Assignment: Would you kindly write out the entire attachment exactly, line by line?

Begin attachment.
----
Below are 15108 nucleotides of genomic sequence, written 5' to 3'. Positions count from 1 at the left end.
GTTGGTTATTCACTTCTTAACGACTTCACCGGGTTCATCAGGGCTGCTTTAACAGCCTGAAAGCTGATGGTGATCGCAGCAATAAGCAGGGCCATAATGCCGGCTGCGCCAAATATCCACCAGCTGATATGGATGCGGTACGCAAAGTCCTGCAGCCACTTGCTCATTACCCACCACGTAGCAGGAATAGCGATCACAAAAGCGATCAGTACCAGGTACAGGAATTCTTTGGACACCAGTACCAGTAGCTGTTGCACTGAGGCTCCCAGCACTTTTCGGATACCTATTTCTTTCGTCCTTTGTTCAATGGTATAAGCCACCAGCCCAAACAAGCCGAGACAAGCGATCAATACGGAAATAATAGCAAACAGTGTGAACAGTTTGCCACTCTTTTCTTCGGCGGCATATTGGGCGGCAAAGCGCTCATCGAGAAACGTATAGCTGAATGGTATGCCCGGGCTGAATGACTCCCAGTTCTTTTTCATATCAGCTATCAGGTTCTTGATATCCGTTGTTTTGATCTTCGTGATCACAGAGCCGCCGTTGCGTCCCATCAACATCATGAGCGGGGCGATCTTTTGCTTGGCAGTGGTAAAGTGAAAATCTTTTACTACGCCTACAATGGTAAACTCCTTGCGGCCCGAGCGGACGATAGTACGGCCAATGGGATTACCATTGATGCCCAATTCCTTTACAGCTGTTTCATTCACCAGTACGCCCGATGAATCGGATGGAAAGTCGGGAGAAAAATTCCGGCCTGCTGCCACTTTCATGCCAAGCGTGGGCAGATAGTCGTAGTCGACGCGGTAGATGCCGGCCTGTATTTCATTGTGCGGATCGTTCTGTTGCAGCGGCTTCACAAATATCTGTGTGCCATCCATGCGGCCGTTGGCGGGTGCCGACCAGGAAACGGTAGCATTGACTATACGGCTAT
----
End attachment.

Below are 15108 nucleotides of genomic sequence, written 5' to 3'. Positions count from 1 at the left end.
GTTGGTTATTCACTTCTTAACGACTTCACCGGGTTCATCAGGGCTGCTTTAACAGCCTGAAAGCTGATGGTGATCGCAGCAATAAGCAGGGCCATAATGCCGGCTGCGCCAAATATCCACCAGCTGATATGGATGCGGTACGCAAAGTCCTGCAGCCACTTGCTCATTACCCACCACGTAGCAGGAATAGCGATCACAAAAGCGATCAGTACCAGGTACAGGAATTCTTTGGACACCAGTACCAGTAGCTGTTGCACTGAGGCTCCCAGCACTTTTCGGATACCTATTTCTTTCGTCCTTTGTTCAATGGTATAAGCCACCAGCCCAAACAAGCCGAGACAAGCGATCAATACGGAAATAATAGCAAACAGTGTGAACAGTTTGCCACTCTTTTCTTCGGCGGCATATTGGGCGGCAAAGCGCTCATCGAGAAACGTATAGCTGAATGGTATGCCCGGGCTGAATGACTCCCAGTTCTTTTTCATATCAGCTATCAGGTTCTTGATATCCGTTGTTTTGATCTTCGTGATCACAGAGCCGCCGTTGCGTCCCATCAACATCATGAGCGGGGCGATCTTTTGCTTGGCAGTGGTAAAGTGAAAATCTTTTACTACGCCTACAATGGTAAACTCCTTGCGGCCCGAGCGGACGATAGTACGGCCAATGGGATTACCATTGATGCCCAATTCCTTTACAGCTGTTTCATTCACCAGTACGCCCGATGAATCGGATGGAAAGTCGGGAGAAAAATTCCGGCCTGCTGCCACTTTCATGCCAAGCGTGGGCAGATAGTCGTAGTCGACGCGGTAGATGCCGGCCTGTATTTCATTGTGCGGATCGTTCTGTTGCAGCGGCTTCACAAATATCTGTGTGCCATCCATGCGGCCGTTGGCGGGTGCCGACCAGGAAACGGTAGCATTGACTATACGGCTAT